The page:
Egypt will respond appropriately to any threats to its security or that of the Arab region, Foreign Minister Sameh Shoukry stressed on Sunday.
He noted that Egypt will only use military solutions as a last resort to defend its security.
Shoukry told the Al Arabiya news channel that Egypt looks to enhance political solutions to resolve the Libyan crisis, adding, “We call for restraint.”
The minister highlighted Egypt’s rejection of the recent Turkish attempts to interfere in Libya, and added that “Turkey is expanding its influence in Syria and Iraq in violation of international legitimacy.”
“We are coordinating with Tunisia and Algeria on a joint vision regarding Libya,” Shoukry said, adding that it is time to restore the war-torn country’s stability.
Also on Sunday, Shoukry told Sky News Arabia that foreign intervention in Libya threatens Egyptian and Arab national security.
Earlier Sunday, during a phone call with his Russian counterpart Sergei Lavrov, Shoukry agreed on the need for a ceasefire in Libya.
At the same time, Libya’s Parliament Speaker Aguila Saleh expressed his appreciation to Egypt’s efforts to resolve the crisis in his country.
He added that Egyptian President Abdel Fattah Al-Sisi’s speech on possible interference in Libya came in response to Libyan calls for Egypt “to interfere and support the Libyan Arab Armed Forces (LAAF) in its war against terrorism and foreign invasion.” In a Sunday statement, Saleh added that militias and terrorist groups in Libya “threaten Egyptian national security.”
Saleh said that Egypt has sought to support a political solution to end the Libyan crisis and reconcile the warring parties in the country. Other countries, referring to Turkey, “were inciting fighting through smuggling weapons and mercenaries to achieve their colonial goals in the war-torn country”.
Saleh called on the international community to activate the agreements of the Berlin Conference on Libya whilst also lending their support to the recent Cairo Declaration. The latter initiative, which was put forward by Egypt, aims to implement a ceasefire and put into effect a political
“Egypt realises the actual reasons for the crisis and its dangerous effects on its national security,” Saleh said, “When ISIS, Al-Qaeda and Ansar al-Sharia militant groups were seizing Benghazi, Derna, and Sirte, they publically announced that Egypt and its people were a target of their terrorist attacks.”
On the other hand, Libya’s Government of National Accord (GNA) refused on Sunday any attempts “to interfere in the internal affairs of Libya.” It has emphasised that it is the legitimate representatives of the state of Libya, and has the right to determine its agreements or coalitions, saying “All of Libya is a red line.”
Meanwhile, the Arab League announced that it will host a meeting of the Follow-Up Committee to the Berlin Conference on Monday, to address the Libyan crisis.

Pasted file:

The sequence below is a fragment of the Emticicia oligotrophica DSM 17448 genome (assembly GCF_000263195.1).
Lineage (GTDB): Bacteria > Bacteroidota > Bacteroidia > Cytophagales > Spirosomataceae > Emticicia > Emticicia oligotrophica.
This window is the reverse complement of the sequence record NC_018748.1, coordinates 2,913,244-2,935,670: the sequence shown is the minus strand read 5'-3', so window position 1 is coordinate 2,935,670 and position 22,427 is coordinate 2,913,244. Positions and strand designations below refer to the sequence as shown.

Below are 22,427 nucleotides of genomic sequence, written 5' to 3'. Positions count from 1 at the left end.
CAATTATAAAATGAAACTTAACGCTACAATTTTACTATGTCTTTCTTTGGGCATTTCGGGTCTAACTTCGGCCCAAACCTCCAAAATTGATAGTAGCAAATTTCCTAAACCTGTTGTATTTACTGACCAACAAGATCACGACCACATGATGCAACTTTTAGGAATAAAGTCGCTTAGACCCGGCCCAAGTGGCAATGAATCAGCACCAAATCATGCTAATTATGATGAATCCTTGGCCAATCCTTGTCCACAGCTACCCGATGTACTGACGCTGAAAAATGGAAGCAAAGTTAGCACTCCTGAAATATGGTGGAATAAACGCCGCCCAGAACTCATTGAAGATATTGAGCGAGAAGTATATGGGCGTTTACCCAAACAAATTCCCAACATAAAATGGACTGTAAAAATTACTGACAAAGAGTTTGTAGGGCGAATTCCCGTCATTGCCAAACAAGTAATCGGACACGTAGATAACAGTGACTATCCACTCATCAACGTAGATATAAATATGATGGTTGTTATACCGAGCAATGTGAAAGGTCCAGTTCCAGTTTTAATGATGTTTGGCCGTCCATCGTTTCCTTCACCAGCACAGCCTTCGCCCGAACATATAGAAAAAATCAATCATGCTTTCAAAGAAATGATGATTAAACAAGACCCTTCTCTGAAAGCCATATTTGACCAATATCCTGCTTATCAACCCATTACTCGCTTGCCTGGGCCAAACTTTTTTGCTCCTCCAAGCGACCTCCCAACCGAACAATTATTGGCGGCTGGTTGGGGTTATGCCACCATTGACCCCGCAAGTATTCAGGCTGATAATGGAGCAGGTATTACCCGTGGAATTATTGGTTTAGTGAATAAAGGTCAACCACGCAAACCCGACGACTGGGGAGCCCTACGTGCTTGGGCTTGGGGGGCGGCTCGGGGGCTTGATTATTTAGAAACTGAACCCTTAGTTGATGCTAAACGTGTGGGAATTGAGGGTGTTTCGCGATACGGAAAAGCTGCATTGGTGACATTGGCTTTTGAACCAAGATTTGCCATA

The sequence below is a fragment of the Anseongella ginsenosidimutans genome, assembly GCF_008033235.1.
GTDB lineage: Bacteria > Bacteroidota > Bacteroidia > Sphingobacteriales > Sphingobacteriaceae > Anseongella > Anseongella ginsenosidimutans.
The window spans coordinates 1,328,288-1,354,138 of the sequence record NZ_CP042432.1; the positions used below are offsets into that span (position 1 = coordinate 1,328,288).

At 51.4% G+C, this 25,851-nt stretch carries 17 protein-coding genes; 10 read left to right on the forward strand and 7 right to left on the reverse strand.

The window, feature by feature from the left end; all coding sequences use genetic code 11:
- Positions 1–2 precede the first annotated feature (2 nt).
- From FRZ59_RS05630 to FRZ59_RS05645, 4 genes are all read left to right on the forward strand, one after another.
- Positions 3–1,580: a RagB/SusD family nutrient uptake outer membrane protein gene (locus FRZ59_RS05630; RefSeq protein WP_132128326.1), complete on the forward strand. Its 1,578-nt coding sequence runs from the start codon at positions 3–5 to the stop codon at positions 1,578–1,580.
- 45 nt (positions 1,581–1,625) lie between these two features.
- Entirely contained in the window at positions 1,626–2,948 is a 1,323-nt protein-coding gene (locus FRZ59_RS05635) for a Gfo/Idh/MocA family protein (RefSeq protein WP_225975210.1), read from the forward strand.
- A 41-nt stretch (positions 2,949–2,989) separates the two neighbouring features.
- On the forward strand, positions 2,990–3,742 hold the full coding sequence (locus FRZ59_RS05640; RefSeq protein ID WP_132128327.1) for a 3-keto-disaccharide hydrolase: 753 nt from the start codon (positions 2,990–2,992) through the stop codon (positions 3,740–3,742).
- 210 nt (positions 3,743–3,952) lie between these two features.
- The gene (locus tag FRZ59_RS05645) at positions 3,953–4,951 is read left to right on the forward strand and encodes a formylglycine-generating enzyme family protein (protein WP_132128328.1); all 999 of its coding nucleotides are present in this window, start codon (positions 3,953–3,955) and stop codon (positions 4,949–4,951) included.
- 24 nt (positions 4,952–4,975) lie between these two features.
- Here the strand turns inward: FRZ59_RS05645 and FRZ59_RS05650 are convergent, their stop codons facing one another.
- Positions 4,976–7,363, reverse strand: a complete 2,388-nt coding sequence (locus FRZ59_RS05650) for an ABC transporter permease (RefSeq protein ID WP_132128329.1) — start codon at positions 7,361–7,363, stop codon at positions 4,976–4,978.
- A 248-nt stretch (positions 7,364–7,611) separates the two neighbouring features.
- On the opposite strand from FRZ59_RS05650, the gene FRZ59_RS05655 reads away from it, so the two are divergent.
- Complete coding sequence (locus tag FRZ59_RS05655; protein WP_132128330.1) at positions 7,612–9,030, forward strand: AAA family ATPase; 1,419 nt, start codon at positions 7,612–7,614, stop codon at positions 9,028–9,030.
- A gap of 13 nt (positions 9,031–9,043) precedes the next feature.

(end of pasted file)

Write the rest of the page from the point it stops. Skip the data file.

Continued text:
Also on Sunday, Greece’s Ministry of Foreign Affairs voiced its support of Egyptian diplomatic efforts to resolve the Libyan crisis, saying that it strongly supported a ceasefire in Libya.
Earlier on Saturday, the US also voiced its support of Egyptian efforts to resume UN-sponsored peace talks between Libyan warring factions, according to Al Arabiya. The US Department of State said Washington backs the Libyan people’s desire to end foreign interference in their country, adding that Libya’s stability will be achieved through political solutions.
Saudi Arabia, Bahrain, and the UAE have lent their support to Egypt’s right to defending its security and borders. The UAE and Saudi Arabia said they fully backed any action Egypt would take to protect its national security from implications of the Libyan crisis.
On Saturday, Al-Sisi announced that any direct Egyptian interference in Libya has international legitimacy under the UN Charter and under the right to self-defence. It is a right also based on the only legitimately elected authority of the Libyan people, which is the Libyan Parliament.
In a speech during his inspection of the Western Military Zone, President Al-Sisi said that such interference aims to protect and safeguard Egypt’s western borders from threats posed by terrorist militias and mercenaries.
Al-Sisi noted that “Egypt considers militia advances towards Sirte and Jufra as a ‘red line’ that cannot be crossed”.
“The Cairo Declaration is consistent with all international resolutions and initiatives,” Al-Sisi said, adding, “It is also consistent with UN efforts and the Berlin Conference, which aimed to achieve the will and aspirations of the Libyan people.”
Since the fall of Libya’s former leader Muammar Qaddafi in 2011, the country has undergone years of conflict. The oil-rich country has been split between two parties since 2014, the Government of National Accord (GNA) based in Tripoli, and the Libyan Arab Armed Forces (LAAF) based in Benghazi.
The GNA is mainly supported by Turkey, which continues to send Syrian mercenaries and other kinds of support including drones and air defence systems. These have helped its forces claim key victories in recent weeks. The LAAF is supported by Egypt and the UAE.